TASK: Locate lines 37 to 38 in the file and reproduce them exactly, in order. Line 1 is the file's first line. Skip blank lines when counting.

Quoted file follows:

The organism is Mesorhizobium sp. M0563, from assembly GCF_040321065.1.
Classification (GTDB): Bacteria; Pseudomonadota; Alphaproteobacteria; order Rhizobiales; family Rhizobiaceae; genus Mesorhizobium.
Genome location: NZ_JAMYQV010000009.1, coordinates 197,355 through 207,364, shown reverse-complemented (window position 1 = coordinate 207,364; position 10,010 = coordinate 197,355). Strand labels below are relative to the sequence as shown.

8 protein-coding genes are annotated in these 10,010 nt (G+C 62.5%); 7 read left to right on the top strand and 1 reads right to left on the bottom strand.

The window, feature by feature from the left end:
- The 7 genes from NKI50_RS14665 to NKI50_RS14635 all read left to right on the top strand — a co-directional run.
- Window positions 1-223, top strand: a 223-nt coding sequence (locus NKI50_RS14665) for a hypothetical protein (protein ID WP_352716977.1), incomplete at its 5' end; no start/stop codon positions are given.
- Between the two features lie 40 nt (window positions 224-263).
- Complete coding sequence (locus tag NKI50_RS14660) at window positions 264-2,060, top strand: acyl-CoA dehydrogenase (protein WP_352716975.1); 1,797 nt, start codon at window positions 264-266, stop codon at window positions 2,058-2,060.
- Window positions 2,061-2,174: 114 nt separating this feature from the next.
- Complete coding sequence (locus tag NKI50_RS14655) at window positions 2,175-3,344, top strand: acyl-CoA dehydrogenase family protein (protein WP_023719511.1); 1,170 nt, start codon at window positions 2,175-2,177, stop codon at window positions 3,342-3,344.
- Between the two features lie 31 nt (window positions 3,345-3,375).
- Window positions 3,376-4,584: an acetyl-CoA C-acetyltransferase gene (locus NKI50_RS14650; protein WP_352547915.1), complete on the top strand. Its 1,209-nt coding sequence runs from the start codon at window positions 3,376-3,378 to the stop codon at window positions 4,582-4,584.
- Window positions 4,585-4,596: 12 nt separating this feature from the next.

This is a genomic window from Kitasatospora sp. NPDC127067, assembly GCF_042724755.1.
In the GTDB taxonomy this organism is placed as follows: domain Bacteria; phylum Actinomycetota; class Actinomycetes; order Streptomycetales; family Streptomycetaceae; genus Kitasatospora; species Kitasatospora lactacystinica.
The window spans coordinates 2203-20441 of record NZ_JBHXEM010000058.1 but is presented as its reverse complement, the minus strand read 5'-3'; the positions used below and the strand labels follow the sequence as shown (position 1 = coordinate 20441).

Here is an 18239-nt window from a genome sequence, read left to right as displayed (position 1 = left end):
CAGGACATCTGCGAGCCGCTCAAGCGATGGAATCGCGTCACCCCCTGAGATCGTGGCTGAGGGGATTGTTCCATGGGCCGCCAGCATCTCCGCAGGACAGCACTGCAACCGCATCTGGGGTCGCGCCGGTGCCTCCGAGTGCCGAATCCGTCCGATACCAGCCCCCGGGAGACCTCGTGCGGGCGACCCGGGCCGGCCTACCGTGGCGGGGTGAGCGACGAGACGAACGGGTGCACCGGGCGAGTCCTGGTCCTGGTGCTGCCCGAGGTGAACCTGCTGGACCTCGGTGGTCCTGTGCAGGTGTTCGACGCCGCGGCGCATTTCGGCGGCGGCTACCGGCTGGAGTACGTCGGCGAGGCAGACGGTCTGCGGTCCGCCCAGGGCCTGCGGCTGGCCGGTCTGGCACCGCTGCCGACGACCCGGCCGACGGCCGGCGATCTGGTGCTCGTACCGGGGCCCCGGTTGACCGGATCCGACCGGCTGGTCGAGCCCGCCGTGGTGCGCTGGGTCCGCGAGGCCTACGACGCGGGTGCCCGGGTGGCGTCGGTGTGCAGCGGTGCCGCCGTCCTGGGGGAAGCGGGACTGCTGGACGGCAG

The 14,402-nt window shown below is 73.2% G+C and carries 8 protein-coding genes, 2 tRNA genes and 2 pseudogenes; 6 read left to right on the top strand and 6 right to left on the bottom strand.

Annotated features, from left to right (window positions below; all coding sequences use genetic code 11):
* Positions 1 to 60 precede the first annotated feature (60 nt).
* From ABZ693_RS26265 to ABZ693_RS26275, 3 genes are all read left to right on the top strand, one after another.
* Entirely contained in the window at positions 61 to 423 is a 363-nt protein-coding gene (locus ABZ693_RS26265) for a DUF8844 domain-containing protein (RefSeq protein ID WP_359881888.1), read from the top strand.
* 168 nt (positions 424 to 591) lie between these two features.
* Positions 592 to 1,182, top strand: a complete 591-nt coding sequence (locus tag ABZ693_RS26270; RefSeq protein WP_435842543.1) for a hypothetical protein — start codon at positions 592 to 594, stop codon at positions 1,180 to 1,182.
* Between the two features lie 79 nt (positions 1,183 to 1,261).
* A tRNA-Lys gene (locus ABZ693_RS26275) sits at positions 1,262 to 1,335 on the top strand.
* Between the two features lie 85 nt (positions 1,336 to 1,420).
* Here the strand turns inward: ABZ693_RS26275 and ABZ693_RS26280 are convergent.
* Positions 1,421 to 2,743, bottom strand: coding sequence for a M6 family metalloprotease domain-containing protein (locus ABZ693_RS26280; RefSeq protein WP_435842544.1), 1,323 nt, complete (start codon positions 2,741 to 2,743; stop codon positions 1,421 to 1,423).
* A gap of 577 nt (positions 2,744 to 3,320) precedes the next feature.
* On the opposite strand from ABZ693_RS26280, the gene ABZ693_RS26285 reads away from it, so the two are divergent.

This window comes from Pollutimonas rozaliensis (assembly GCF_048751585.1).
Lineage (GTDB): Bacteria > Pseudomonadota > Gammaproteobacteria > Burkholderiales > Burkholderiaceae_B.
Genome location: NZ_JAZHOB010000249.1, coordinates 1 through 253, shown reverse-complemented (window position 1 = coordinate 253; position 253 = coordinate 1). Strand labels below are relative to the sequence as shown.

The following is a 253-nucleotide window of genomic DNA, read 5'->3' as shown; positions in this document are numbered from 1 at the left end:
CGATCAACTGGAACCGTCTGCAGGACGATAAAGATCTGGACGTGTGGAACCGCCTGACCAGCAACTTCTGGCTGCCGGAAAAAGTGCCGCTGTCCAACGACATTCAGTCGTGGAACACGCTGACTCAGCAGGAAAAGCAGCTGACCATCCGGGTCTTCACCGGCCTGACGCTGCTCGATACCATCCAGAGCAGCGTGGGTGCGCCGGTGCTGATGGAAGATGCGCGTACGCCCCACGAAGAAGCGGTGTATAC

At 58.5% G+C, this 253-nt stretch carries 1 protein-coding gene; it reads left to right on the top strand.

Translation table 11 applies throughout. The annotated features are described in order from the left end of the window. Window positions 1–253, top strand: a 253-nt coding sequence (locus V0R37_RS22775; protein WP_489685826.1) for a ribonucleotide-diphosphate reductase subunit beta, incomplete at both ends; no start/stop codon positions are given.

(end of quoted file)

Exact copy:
The following is a 253-nucleotide window of genomic DNA, read 5'->3' as shown; positions in this document are numbered from 1 at the left end:
CGATCAACTGGAACCGTCTGCAGGACGATAAAGATCTGGACGTGTGGAACCGCCTGACCAGCAACTTCTGGCTGCCGGAAAAAGTGCCGCTGTCCAACGACATTCAGTCGTGGAACACGCTGACTCAGCAGGAAAAGCAGCTGACCATCCGGGTCTTCACCGGCCTGACGCTGCTCGATACCATCCAGAGCAGCGTGGGTGCGCCGGTGCTGATGGAAGATGCGCGTACGCCCCACGAAGAAGCGGTGTATAC